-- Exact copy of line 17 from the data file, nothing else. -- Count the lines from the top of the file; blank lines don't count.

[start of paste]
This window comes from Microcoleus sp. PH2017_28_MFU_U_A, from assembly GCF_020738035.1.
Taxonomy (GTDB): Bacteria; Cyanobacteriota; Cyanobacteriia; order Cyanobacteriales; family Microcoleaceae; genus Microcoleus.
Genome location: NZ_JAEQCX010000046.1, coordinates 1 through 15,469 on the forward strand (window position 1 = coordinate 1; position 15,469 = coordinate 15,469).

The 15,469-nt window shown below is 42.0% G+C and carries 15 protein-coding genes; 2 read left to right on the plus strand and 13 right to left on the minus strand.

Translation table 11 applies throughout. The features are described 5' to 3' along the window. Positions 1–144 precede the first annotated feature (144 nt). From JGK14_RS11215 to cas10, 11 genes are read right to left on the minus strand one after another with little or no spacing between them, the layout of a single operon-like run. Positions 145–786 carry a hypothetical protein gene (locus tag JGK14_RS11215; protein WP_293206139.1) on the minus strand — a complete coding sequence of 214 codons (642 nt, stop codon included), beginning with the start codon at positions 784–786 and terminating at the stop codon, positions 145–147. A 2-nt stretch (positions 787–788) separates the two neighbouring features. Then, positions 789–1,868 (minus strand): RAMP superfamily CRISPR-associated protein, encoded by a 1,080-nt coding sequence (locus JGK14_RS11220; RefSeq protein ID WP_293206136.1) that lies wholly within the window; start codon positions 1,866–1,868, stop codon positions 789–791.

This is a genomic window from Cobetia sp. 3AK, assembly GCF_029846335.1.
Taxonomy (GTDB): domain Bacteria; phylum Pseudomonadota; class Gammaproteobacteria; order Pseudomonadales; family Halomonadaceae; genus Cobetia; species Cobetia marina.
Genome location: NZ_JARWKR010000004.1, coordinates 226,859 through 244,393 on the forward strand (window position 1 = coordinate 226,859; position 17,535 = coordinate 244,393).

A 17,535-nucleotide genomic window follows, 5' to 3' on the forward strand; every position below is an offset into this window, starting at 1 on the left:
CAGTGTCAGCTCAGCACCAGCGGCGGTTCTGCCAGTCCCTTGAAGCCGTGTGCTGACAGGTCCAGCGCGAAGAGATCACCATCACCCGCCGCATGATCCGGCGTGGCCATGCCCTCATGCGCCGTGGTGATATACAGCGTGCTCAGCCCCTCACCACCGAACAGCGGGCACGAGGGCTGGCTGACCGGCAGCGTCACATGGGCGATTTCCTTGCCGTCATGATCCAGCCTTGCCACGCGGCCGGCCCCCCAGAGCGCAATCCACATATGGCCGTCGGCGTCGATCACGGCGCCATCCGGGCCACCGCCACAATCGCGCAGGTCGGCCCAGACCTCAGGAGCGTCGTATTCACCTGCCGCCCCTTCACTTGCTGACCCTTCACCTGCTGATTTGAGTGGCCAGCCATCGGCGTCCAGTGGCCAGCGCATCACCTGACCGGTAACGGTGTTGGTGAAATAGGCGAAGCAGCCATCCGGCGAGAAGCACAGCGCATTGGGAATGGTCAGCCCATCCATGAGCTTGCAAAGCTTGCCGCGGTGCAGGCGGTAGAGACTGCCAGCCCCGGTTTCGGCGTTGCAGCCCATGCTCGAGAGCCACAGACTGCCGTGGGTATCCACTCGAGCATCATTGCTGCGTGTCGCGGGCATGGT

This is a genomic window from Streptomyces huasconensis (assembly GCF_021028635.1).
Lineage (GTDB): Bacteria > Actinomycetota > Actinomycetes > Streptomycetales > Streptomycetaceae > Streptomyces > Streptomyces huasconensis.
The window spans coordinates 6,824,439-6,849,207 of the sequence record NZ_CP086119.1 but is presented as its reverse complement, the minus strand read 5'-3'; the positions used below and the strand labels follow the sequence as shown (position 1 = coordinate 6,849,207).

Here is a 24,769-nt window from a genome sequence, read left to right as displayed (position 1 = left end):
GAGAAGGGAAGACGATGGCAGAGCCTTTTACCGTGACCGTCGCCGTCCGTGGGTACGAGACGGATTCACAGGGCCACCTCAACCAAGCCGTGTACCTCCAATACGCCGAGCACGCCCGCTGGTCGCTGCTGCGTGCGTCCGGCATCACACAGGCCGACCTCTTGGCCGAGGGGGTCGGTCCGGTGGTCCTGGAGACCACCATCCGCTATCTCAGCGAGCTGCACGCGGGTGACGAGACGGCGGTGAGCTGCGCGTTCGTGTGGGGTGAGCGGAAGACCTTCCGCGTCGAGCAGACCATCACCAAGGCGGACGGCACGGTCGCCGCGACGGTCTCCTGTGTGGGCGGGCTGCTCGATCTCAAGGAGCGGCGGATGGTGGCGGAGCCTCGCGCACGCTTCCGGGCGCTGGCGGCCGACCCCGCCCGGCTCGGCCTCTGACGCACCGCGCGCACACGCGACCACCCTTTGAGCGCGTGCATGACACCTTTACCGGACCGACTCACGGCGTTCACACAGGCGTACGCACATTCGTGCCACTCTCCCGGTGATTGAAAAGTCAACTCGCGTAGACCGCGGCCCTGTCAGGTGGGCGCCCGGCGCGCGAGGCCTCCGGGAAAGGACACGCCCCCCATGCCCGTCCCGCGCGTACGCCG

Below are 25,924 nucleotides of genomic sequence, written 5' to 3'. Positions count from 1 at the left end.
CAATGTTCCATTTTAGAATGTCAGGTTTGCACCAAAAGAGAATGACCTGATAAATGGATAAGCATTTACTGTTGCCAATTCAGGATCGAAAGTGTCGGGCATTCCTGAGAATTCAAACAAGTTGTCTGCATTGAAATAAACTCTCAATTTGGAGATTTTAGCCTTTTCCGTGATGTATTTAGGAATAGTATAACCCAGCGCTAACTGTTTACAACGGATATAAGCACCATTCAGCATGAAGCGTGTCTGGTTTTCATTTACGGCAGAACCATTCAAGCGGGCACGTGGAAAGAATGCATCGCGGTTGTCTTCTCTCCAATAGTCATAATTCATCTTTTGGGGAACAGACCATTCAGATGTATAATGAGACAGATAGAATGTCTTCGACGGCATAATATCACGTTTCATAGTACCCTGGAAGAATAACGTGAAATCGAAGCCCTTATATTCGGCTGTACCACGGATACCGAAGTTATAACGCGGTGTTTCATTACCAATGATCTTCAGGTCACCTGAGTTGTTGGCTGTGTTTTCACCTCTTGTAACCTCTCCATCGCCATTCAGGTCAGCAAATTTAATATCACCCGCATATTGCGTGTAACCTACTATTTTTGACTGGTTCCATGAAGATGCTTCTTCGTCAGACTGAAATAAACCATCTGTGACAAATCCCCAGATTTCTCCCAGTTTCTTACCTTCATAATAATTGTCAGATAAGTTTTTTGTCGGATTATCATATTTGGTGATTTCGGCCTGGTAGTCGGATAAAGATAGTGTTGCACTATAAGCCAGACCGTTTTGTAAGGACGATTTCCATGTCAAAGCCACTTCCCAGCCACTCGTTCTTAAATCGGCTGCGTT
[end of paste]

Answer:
CAATGTTCCATTTTAGAATGTCAGGTTTGCACCAAAAGAGAATGACCTGATAAATGGATAAGCATTTACTGTTGCCAATTCAGGATCGAAAGTGTCGGGCATTCCTGAGAATTCAAACAAGTTGTCTGCATTGAAATAAACTCTCAATTTGGAGATTTTAGCCTTTTCCGTGATGTATTTAGGAATAGTATAACCCAGCGCTAACTGTTTACAACGGATATAAGCACCATTCAGCATGAAGCGTGTCTGGTTTTCATTTACGGCAGAACCATTCAAGCGGGCACGTGGAAAGAATGCATCGCGGTTGTCTTCTCTCCAATAGTCATAATTCATCTTTTGGGGAACAGACCATTCAGATGTATAATGAGACAGATAGAATGTCTTCGACGGCATAATATCACGTTTCATAGTACCCTGGAAGAATAACGTGAAATCGAAGCCCTTATATTCGGCTGTACCACGGATACCGAAGTTATAACGCGGTGTTTCATTACCAATGATCTTCAGGTCACCTGAGTTGTTGGCTGTGTTTTCACCTCTTGTAACCTCTCCATCGCCATTCAGGTCAGCAAATTTAATATCACCCGCATATTGCGTGTAACCTACTATTTTTGACTGGTTCCATGAAGATGCTTCTTCGTCAGACTGAAATAAACCATCTGTGACAAATCCCCAGATTTCTCCCAGTTTCTTACCTTCATAATAATTGTCAGATAAGTTTTTTGTCGGATTATCATATTTGGTGATTTCGGCCTGGTAGTCGGATAAAGATAGTGTTGCACTATAAGCCAGACCGTTTTGTAAGGACGATTTCCATGTCAAAGCCACTTCCCAGCCACTCGTTCTTAAATCGGCTGCGTT